Erin Ryan: And I’m Erin Ryan, and This is How We Got Here, a new What a Day series where Max and I explore a big question behind this week’s headlines and tell a story that answers that question. 

 

Max Fisher: And our question this week. Why does it always feel like the southern border is in this crisis that never actually gets solved? And the story that we think points us toward the answer is about a very famous highway sign, um maybe the most controversial highway sign in American history. 

 

Erin Ryan: So part of how the show is going to work is we are going to divide our big question into three smaller questions. And the first is, what do we actually mean by border crisis? 

 

Max Fisher: Okay. So to answer this, the highway sign, Erin, do you remember the notorious so-called immigrant crossing signs? 

 

Erin Ryan: Mm hmm.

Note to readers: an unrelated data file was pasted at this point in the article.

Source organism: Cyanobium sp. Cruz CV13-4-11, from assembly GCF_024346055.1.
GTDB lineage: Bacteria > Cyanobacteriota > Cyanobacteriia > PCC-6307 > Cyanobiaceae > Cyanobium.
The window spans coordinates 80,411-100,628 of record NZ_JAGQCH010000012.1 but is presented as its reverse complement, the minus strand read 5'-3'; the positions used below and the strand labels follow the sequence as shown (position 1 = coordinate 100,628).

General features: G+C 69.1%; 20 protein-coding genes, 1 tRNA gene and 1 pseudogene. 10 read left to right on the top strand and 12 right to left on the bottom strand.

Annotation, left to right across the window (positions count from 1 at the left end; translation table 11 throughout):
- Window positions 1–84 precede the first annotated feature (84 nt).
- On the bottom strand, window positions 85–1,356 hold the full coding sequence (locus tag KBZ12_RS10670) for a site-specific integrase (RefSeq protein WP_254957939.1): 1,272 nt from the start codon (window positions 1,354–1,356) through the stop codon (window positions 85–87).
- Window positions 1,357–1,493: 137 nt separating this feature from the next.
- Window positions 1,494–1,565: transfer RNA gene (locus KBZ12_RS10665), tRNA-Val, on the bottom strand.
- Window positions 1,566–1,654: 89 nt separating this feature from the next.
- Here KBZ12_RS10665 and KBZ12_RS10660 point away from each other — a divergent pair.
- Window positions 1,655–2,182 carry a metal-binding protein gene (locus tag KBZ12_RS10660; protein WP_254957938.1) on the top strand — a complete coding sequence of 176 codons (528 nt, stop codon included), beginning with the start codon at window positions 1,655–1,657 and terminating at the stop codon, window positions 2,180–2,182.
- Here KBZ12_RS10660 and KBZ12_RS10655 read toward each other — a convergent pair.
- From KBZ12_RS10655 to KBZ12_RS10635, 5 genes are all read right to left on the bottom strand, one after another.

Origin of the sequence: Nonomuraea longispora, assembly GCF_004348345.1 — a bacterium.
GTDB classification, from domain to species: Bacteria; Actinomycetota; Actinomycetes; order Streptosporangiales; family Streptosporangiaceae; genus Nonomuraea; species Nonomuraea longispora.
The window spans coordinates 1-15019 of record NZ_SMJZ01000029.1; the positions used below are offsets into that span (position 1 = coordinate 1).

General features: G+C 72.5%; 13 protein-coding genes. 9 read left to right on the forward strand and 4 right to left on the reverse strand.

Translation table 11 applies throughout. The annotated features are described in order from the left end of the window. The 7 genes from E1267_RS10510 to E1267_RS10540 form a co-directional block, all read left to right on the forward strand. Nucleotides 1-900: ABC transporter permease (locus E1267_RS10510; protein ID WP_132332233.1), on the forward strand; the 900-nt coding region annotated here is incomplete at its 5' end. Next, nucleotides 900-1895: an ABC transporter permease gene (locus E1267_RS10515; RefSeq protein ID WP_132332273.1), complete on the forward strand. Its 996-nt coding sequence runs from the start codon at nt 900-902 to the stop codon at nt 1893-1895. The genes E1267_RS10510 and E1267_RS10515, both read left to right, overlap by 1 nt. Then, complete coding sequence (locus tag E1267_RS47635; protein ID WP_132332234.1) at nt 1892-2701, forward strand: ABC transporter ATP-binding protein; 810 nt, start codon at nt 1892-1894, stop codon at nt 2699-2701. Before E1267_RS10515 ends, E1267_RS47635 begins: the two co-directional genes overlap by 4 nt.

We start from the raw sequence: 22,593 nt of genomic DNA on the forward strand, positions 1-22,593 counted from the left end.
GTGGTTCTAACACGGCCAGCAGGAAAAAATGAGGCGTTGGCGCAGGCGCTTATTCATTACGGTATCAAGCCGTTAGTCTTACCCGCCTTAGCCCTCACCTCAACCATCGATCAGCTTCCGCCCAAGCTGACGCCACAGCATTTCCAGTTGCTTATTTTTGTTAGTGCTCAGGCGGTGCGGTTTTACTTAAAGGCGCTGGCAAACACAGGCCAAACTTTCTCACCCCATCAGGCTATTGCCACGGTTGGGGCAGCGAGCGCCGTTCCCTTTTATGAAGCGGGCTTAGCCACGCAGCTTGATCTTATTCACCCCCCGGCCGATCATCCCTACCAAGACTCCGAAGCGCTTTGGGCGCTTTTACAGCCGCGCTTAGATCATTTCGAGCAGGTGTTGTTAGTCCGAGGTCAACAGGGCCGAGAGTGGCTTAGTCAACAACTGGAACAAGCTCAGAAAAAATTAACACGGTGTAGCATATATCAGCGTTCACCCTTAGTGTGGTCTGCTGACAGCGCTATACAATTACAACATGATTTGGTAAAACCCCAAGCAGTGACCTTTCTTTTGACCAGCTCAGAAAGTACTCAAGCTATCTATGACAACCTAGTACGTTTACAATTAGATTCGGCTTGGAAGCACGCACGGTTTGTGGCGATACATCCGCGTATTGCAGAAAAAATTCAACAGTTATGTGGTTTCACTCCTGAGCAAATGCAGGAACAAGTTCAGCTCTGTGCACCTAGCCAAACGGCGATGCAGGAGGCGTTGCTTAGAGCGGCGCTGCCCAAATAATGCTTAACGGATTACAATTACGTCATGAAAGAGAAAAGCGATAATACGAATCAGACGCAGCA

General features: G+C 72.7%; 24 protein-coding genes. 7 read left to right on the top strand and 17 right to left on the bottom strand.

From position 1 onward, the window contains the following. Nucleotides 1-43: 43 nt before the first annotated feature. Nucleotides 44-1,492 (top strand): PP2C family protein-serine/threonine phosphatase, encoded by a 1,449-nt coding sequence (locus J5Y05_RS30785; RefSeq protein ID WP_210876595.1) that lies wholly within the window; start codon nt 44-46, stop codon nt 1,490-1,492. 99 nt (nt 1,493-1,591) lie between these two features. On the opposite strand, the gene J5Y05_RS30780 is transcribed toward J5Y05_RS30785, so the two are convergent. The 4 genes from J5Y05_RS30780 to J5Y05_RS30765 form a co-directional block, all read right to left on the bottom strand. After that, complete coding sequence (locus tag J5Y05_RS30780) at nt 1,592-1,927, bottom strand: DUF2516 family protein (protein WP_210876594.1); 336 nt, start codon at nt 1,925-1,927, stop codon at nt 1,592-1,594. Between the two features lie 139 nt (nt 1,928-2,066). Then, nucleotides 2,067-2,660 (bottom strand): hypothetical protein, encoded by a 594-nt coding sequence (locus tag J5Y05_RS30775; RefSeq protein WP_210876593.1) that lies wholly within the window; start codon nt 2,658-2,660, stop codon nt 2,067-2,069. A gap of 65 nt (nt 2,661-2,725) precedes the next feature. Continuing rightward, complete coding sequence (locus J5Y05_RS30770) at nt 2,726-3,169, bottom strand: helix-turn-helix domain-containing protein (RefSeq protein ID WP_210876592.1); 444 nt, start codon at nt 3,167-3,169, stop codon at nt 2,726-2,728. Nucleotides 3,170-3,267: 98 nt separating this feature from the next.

Max Fisher: These big yellow highway signs. But it was an outline of a family running, and they were dragging a little girl. It was very dramatic for a highway sign. I feel like anyone who was in California in the ’90s will remember it. Um. If you haven’t seen it, Google it. You are going to be shocked by how um, how intense it is for a highway sign. So these popped up in 1990 and they were actually only in one very small area. They were in a tiny stretch of Interstate five, right by San Diego near the US-Mexico border. There were only actually ten of these signs ever made. And what had happened was that in the late ’80s, there was a big increase in enforcement around the southern border against unauthorized border crossings. It pushed a lot of the crossings onto I-5, and some people were getting hit by car traffic. So they put up these signs to alert people to what was happening. And everybody in America absolutely lost their minds freaking out about these signs, because even though they were only in a small area, it made it feel to people like there was this out of control crisis that the border was getting so overrun that there were now highway signs about it. And it became this big national controversy that actually led to the first time that the border was what we would now call militarized. Bill Clinton came in.